Hello, <br>We're currently running Unity 2.4.161 VM only and Call Manager 3.13a in a centralized call processing environment.<br>Our Call Manager's and Unity are located at our central site, and we have users from second site connected via a full T1. We've just completed our migration to Ex2k and have a Exchange 2000 server in each site, configured in seperate routing groups.<br>We are planning our migration to Unified messaging, and have noticed that Unity 3 will only support a single routing group. We could consolidate our servers into a single routing group but I'm unclear what the bandwidth impact of streaming voicemail across the WAN would be. We have good QoS and regularly support as many as 10 G7.11 VOIP calls across the WAN, but I'm guessing that traffic between the Exchange Server and Unity would be data and not VOIP. <br>Any suggestions?<br><br>Walter Williams<br>IS Manager<br>Graphics Microsystems Inc.<br><br>
There is no hard and fast you need "X" mbs for "Y" users in your voice mail system that I can give you here but generally the only reason to use routing groups is for connecting Exchange servers across lower bandwidth connections which is why we don't support a single Unity server crossing routing group boundaries. I'm curious why you needed seperate routing groups if the bandwidth between them is high.
Unity is streaming messages directly out of Exchnage when playing back via the phone, of course, and into exchange when subscribers are leaving messages for other subscribers. This is done directly to the respective home store so if the bandwidth to the Exchange server that houses the subscriber in question is low, you're going to have trouble. We're also monitoring the inboxes on the respective Exchange servers for notification events (MWI and pagers etc...) which can add some overhead but not a huge amount. Of course when you call in and log in over the phone we run a filter on your inbox to get your message count. We also "ping" each Exchange server periodically to make sure it's up and alive so we don't try to attach to it and stream messages when it's down (MAPI timeouts are horrible when you do this and it's off line).
Short story, most of your bandwidth is taken up with streaming messages in/out of the mailstores in Exchange store but that's not the full story. You can reasonably easily estimate the amount of bandwidth needed for streaming messages stored in G711 or G729a and multiplying by the number of users who could be checking messages at the same time over the phone, nothing overly complicated there but it's hard to give you a firm number in a formula you can just chunk through to get the bandwidth reccomendation as a whole. The solutions group is working on a big, detailed white paper that will help folks figure out what they should really need in the way of bandwidth that'll hopefully be published in a couple months.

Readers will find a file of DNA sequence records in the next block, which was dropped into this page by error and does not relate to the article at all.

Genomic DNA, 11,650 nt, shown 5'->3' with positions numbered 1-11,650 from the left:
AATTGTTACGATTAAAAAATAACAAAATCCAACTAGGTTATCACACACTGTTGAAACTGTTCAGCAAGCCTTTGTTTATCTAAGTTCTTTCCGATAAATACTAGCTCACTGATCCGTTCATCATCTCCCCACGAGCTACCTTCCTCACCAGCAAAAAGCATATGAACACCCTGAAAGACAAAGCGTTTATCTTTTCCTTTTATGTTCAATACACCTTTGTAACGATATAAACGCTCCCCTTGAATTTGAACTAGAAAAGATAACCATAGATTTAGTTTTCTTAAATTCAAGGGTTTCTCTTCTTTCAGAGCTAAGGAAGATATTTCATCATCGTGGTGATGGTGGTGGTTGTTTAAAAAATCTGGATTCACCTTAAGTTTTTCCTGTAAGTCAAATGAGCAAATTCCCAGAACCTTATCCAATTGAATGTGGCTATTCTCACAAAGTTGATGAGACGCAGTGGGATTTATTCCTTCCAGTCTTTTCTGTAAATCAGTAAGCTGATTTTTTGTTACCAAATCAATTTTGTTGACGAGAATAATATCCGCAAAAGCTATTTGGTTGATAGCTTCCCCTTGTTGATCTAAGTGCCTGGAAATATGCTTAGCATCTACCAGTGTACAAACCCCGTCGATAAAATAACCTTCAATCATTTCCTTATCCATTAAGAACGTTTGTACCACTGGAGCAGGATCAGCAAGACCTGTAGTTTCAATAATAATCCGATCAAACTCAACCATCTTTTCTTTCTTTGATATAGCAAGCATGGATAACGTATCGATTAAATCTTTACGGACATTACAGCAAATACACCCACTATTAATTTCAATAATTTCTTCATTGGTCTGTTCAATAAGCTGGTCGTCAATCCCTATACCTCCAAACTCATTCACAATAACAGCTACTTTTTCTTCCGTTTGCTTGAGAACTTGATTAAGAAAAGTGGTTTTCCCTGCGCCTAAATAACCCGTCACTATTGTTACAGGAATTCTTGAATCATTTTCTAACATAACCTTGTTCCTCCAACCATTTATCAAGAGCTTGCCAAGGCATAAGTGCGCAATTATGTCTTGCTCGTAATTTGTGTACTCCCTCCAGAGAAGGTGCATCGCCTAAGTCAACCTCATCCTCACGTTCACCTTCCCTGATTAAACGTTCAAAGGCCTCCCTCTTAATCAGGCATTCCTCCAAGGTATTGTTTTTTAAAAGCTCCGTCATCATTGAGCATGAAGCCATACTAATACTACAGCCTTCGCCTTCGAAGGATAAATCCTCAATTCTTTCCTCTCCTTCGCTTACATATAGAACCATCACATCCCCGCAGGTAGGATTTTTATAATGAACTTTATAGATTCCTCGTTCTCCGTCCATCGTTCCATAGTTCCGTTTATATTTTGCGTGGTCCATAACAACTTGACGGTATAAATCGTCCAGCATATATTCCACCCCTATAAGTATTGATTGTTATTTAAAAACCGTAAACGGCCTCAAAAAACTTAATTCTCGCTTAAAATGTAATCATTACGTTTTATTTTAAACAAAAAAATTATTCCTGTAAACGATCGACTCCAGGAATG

To answer your question (re:why seperate routing groups) We just completed a migration from Exchange 5.5 which were configured as two sites. The decision to have two sites was made at a time when we had much less bandwidth. I'm seriously considering consolidating the routing groups.
We only have 71 voice mail users spread across two sites, and we rarely use more than 4 ports at a time, so my gut says that we could get by with a single Unity server at our central site, but I wanted a sanity check from someone with more experience with unified.
Walter Williams IS Manager Graphics Microsystems Inc.
Walter Williams IS Manager Graphics Microsystems Inc.
I was directed to this post by TAC. We are deploying a Unity UM 3.1 solution, where we need to have Exchange 2000 server in a central location. Unity server will have access to the server over 10M ATM pipe. We have 12 port capacity for VM access and I am not sure that checking a VM over the phone, takes up a port out of this pool. I understand that it does. So maximum possible users accessing VM at one time would be no more than 12. We are using G711, so actual bandwidth we need to reserve ~12*106k=1.2M. Now when you said that VM are streamed to the phone user from Exchange, does it actually go through Unity or goes directly to phone. I would think through Unity, since users is actually using Unity to access VM. In this case I should plan on enabling QoS from voice traffic between Exchange and Unity? If not, then I should enable QoS for VM traffic from Exchange to IP Phones? Your advise would be highly appreciated.
Also you mentioned that solutions group is working on some white paper on this. Please send me the link if the paper is available.
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